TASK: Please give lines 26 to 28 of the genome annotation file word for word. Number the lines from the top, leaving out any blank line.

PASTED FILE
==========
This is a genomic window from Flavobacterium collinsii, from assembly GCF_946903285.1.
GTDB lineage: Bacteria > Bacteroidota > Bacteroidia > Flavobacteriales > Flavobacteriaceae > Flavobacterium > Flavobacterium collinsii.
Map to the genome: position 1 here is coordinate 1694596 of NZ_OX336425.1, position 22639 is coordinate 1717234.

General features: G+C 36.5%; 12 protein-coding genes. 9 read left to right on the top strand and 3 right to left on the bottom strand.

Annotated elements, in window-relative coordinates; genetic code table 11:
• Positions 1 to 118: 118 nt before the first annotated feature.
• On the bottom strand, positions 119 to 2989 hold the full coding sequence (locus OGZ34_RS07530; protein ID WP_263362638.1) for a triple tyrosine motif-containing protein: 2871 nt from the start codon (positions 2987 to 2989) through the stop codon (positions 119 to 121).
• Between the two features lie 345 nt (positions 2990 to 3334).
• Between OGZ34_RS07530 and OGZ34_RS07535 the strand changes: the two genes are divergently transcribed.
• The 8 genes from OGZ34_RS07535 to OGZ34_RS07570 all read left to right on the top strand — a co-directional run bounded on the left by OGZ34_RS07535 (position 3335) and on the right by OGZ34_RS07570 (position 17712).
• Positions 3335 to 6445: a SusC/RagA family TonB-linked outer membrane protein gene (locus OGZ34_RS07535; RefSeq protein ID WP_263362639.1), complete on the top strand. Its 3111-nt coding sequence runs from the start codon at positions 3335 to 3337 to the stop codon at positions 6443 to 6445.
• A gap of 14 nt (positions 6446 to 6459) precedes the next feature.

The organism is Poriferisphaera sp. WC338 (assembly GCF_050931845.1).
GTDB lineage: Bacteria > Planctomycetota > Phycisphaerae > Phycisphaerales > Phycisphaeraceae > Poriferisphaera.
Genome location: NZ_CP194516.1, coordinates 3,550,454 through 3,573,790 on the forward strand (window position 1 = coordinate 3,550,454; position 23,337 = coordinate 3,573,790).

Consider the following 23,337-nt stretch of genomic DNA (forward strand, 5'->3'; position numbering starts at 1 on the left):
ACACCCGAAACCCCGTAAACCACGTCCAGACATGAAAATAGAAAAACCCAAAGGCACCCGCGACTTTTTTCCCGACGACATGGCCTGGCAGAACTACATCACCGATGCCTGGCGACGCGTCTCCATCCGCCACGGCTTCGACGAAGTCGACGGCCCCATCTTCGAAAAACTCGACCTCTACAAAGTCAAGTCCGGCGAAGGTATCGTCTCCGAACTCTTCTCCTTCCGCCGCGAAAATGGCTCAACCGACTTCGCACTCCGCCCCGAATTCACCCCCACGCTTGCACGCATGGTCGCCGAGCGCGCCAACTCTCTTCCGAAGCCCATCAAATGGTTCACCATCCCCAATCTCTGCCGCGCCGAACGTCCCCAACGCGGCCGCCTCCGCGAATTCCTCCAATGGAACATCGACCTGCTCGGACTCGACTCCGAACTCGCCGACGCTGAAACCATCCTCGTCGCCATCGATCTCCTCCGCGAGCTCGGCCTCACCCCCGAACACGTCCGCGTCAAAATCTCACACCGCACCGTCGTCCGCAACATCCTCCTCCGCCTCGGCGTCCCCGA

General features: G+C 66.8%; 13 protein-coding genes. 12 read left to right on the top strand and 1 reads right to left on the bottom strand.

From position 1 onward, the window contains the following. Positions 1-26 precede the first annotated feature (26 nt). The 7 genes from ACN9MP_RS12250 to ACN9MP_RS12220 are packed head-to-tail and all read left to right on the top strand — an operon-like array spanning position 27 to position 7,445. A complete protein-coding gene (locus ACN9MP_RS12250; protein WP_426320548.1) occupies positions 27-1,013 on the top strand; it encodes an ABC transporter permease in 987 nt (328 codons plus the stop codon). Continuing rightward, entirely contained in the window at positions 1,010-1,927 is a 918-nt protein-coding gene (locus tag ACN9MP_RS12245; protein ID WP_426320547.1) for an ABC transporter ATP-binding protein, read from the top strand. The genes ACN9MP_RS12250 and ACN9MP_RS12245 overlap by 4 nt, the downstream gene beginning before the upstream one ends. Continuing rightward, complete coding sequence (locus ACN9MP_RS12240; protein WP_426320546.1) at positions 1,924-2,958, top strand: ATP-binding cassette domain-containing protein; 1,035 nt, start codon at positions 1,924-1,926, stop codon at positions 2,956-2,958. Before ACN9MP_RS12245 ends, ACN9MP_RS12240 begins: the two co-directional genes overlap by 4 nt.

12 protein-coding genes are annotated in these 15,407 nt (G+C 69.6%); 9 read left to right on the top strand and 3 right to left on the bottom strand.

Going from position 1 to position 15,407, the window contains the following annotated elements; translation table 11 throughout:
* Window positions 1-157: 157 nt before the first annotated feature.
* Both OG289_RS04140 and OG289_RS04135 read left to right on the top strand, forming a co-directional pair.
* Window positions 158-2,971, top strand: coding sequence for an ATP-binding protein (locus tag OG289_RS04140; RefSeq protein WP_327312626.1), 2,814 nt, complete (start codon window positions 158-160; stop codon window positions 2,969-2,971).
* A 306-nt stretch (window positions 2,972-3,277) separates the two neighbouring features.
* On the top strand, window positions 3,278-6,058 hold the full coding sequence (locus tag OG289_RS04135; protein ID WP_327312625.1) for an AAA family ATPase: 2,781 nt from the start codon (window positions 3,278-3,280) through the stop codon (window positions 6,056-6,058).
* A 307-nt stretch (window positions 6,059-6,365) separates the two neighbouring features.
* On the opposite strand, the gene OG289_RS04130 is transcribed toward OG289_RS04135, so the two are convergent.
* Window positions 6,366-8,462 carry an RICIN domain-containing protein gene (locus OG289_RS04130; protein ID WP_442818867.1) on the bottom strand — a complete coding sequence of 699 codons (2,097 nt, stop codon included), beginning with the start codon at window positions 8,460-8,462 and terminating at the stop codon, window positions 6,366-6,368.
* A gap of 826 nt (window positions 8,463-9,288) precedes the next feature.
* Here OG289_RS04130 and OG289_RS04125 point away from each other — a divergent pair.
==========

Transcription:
* On the top strand, window positions 3,278-6,058 hold the full coding sequence (locus tag OG289_RS04135; protein ID WP_327312625.1) for an AAA family ATPase: 2,781 nt from the start codon (window positions 3,278-3,280) through the stop codon (window positions 6,056-6,058).
* A 307-nt stretch (window positions 6,059-6,365) separates the two neighbouring features.
* On the opposite strand, the gene OG289_RS04130 is transcribed toward OG289_RS04135, so the two are convergent.